If you think the plastic-surgery boom is just another sign that our culture is shallow, death-denying and youth-obsessed, think again. Because according to sociologist Anthony Elliott, a "mommy job" is not just shorthand for the breast augmentation/tummy tuck many women choose to have after giving birth, it's a toxic side effect of globalization, rampant consumerism, the electronic economy and, perhaps, a worldwide epidemic of good old melancholia.
Elliott is chairman of the Sociology department at Flinders University in Australia. His book is called "Making the Cut: How Cosmetic Surgery Is Transforming Our Lives." So you can't say you weren't warned. His purpose, and really at times it feels more like a quest, is to examine how cosmetic surgery is at once a driving force and a result of the new, international, techno-speedy, obsolescence-included economy -- an almost perfect model of how capitalism not only meets consumer needs but creates them as well.
Quoting experts as disparate as Pamela Anderson and Sigmund Freud (surely this is a first), citing cultural events as diverse as reality television and various corporate scandals, Elliott makes the case that millions of people are getting cosmetic surgery not because they are narcissists but because they are afraid. Not just of losing a job to a younger colleague or a spouse to a younger competitor, but of losing the chance to engage in what has become the hottest hobby in America: reinvention.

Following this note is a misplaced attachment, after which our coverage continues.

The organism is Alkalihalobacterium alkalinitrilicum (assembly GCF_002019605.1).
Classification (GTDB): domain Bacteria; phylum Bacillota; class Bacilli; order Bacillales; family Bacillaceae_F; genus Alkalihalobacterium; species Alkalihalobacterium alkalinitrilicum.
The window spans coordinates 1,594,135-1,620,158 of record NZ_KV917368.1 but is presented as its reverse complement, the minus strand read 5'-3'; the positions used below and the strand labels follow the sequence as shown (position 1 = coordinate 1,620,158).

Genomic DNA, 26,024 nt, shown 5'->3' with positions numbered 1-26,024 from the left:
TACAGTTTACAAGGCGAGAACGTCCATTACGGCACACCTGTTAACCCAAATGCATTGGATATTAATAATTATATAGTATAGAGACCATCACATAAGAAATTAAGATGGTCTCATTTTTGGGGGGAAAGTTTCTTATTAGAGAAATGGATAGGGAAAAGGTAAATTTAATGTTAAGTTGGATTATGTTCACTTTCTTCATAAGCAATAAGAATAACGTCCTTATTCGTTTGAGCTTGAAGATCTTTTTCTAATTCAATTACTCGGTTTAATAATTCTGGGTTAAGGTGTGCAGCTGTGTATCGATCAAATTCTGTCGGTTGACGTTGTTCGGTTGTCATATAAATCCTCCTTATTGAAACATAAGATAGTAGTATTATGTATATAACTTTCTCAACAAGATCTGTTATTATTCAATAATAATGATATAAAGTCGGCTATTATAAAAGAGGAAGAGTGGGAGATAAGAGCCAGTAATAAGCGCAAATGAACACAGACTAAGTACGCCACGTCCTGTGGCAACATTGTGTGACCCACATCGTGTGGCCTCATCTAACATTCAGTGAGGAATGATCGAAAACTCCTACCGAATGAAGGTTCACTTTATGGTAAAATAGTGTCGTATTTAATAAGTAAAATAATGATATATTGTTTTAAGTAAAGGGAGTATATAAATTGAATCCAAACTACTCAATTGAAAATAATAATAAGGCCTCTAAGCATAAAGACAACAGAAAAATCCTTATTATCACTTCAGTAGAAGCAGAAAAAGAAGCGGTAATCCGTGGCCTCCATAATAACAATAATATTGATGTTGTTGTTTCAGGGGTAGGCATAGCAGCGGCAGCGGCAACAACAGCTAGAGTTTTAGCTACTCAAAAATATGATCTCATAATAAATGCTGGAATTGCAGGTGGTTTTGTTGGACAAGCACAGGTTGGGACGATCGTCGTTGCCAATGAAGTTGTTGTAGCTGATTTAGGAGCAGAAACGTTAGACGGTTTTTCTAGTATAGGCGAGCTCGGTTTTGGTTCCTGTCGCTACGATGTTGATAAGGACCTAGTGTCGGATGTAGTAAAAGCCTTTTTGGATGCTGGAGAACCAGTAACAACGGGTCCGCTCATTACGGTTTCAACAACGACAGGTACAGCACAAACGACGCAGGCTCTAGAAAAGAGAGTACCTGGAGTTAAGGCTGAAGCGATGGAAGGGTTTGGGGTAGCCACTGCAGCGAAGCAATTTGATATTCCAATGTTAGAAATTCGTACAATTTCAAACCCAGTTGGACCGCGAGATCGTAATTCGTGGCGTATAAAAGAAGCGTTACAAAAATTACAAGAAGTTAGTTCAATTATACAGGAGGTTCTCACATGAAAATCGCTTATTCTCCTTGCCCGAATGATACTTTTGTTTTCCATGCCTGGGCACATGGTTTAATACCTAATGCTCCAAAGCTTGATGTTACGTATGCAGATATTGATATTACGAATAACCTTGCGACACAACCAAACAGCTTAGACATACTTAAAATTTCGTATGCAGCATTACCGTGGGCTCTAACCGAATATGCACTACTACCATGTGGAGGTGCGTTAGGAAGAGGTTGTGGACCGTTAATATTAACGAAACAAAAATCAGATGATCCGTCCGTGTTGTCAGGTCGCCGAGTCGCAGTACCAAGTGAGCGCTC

The replacement of humans with ever-refined robots is a staple of science fiction, but reading "Making the Cut," one can't help but wonder if we all aren't just a few saline implants away from becoming Cylons.
Elliott argues that people, at least the old definition of people, i.e. creatures whose bodies go through a predictable set of changes called "aging," are increasingly perceived as not only a drag on the new capitalism, with its enjoyment of downsizing and corporate shake-ups (the former CEO with the bags under his eyes is probably tired, the woman with the pooching belly might have children who require her at home some of the time), but also a sign of woefully limited imagination.